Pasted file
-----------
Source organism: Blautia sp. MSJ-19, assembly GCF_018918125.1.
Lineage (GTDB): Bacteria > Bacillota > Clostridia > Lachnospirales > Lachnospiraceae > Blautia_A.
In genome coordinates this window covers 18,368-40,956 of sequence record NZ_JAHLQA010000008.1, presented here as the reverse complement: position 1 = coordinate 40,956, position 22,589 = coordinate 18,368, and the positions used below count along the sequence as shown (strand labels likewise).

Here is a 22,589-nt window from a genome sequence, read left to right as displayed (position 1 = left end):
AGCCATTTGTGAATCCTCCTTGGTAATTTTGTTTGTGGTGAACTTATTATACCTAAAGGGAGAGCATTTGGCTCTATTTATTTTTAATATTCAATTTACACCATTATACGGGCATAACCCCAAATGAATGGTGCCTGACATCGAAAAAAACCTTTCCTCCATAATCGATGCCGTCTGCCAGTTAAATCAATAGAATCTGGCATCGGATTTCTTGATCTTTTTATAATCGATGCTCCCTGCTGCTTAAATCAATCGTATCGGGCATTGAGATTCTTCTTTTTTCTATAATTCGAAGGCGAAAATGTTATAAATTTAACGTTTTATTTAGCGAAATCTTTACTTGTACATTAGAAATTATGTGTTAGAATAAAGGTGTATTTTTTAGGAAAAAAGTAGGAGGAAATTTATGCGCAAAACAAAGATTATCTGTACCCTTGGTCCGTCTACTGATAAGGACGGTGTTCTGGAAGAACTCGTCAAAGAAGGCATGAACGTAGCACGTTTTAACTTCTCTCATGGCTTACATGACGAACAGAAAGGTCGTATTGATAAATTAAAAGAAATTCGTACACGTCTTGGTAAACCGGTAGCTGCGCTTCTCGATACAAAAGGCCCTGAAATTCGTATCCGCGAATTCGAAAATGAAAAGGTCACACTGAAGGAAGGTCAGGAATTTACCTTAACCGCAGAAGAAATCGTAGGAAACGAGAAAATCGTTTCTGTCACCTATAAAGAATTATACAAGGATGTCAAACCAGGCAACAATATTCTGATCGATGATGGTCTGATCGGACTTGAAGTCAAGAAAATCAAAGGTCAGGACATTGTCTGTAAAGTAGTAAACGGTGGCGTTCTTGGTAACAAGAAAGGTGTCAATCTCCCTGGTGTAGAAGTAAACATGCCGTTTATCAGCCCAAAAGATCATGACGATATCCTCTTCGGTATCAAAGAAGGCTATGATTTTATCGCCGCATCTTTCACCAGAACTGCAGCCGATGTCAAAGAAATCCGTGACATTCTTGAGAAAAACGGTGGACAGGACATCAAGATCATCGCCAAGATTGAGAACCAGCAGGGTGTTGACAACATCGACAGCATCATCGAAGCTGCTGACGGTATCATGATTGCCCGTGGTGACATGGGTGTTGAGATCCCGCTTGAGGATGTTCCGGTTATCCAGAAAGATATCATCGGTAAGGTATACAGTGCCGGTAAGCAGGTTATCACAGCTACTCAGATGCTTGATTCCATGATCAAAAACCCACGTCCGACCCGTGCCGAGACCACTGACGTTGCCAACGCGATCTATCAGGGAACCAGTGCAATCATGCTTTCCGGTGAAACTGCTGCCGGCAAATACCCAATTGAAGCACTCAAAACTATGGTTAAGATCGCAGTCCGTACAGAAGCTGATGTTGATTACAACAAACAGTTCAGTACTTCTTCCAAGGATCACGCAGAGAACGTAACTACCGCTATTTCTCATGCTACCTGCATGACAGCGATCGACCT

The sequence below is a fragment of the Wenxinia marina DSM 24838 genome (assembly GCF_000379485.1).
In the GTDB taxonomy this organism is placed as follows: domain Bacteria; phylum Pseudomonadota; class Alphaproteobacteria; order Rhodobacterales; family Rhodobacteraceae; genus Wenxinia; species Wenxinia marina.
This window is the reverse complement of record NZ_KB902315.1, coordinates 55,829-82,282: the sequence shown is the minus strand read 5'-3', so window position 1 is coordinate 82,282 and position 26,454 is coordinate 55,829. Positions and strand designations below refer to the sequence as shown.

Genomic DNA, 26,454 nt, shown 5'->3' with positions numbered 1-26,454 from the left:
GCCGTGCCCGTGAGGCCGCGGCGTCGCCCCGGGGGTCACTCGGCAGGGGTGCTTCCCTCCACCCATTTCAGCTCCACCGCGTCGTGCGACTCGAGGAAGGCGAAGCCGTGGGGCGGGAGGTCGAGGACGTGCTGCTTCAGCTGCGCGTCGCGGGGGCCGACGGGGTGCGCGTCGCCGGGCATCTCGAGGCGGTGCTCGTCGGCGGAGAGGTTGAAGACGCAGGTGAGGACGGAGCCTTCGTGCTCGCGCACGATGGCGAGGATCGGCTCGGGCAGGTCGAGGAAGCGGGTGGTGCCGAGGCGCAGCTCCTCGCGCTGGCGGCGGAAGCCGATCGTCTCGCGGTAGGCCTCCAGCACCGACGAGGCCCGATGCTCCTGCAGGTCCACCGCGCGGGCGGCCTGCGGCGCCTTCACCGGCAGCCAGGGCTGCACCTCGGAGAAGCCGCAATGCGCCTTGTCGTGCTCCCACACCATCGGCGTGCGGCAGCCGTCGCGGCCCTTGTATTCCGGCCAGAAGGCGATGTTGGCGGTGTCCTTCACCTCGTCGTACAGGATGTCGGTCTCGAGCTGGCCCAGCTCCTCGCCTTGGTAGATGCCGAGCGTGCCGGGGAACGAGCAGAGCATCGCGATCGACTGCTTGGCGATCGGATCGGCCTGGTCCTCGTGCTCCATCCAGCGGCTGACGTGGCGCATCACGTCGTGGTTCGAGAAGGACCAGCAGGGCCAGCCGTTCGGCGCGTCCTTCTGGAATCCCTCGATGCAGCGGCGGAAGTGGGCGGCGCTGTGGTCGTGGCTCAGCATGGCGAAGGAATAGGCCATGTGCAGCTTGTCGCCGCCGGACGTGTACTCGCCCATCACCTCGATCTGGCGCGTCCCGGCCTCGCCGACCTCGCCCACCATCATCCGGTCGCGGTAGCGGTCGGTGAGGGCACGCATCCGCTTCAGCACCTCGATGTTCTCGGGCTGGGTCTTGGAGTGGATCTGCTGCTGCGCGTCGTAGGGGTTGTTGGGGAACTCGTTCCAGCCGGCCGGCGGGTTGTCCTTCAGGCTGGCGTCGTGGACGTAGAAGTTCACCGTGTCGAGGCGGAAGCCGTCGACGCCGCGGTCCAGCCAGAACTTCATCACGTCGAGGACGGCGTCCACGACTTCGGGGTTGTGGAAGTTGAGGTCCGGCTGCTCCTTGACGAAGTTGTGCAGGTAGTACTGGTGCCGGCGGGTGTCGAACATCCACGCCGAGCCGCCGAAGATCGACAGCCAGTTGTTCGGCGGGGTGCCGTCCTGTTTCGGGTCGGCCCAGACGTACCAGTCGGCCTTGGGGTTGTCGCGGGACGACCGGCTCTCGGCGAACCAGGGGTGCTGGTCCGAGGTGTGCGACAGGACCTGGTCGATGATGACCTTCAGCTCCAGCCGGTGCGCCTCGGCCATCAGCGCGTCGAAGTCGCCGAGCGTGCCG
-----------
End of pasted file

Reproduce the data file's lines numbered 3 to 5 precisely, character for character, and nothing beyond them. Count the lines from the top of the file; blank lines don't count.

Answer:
In genome coordinates this window covers 18,368-40,956 of sequence record NZ_JAHLQA010000008.1, presented here as the reverse complement: position 1 = coordinate 40,956, position 22,589 = coordinate 18,368, and the positions used below count along the sequence as shown (strand labels likewise).

Here is a 22,589-nt window from a genome sequence, read left to right as displayed (position 1 = left end):
AGCCATTTGTGAATCCTCCTTGGTAATTTTGTTTGTGGTGAACTTATTATACCTAAAGGGAGAGCATTTGGCTCTATTTATTTTTAATATTCAATTTACACCATTATACGGGCATAACCCCAAATGAATGGTGCCTGACATCGAAAAAAACCTTTCCTCCATAATCGATGCCGTCTGCCAGTTAAATCAATAGAATCTGGCATCGGATTTCTTGATCTTTTTATAATCGATGCTCCCTGCTGCTTAAATCAATCGTATCGGGCATTGAGATTCTTCTTTTTTCTATAATTCGAAGGCGAAAATGTTATAAATTTAACGTTTTATTTAGCGAAATCTTTACTTGTACATTAGAAATTATGTGTTAGAATAAAGGTGTATTTTTTAGGAAAAAAGTAGGAGGAAATTTATGCGCAAAACAAAGATTATCTGTACCCTTGGTCCGTCTACTGATAAGGACGGTGTTCTGGAAGAACTCGTCAAAGAAGGCATGAACGTAGCACGTTTTAACTTCTCTCATGGCTTACATGACGAACAGAAAGGTCGTATTGATAAATTAAAAGAAATTCGTACACGTCTTGGTAAACCGGTAGCTGCGCTTCTCGATACAAAAGGCCCTGAAATTCGTATCCGCGAATTCGAAAATGAAAAGGTCACACTGAAGGAAGGTCAGGAATTTACCTTAACCGCAGAAGAAATCGTAGGAAACGAGAAAATCGTTTCTGTCACCTATAAAGAATTATACAAGGATGTCAAACCAGGCAACAATATTCTGATCGATGATGGTCTGATCGGACTTGAAGTCAAGAAAATCAAAGGTCAGGACATTGTCTGTAAAGTAGTAAACGGTGGCGTTCTTGGTAACAAGAAAGGTGTCAATCTCCCTGGTGTAGAAGTAAACATGCCGTTTATCAGCCCAAAAGATCATGACGATATCCTCTTCGGTATCAAAGAAGGCTATGATTTTATCGCCGCATCTTTCACCAGAACTGCAGCCGATGTCAAAGAAATCCGTGACATTCTTGAGAAAAACGGTGGACAGGACATCAAGATCATCGCCAAGATTGAGAACCAGCAGGGTGTTGACAACATCGACAGCATCATCGAAGCTGCTGACGGTATCATGATTGCCCGTGGTGACATGGGTGTTGAGATCCCGCTTGAGGATGTTCCGGTTATCCAGAAAGATATCATCGGTAAGGTATACAGTGCCGGTAAGCAGGTTATCACAGCTACTCAGATGCTTGATTCCATGATCAAAAACCCACGTCCGACCCGTGCCGAGACCACTGACGTTGCCAACGCGATCTATCAGGGAACCAGTGCAATCATGCTTTCCGGTGAAACTGCTGCCGGCAAATACCCAATTGAAGCACTCAAAACTATGGTTAAGATCGCAGTCCGTACAGAAGCTGATGTTGATTACAACAAACAGTTCAGTACTTCTTCCAAGGATCACGCAGAGAACGTAACTACCGCTATTTCTCATGCTACCTGCATGACAGCGATCGACCT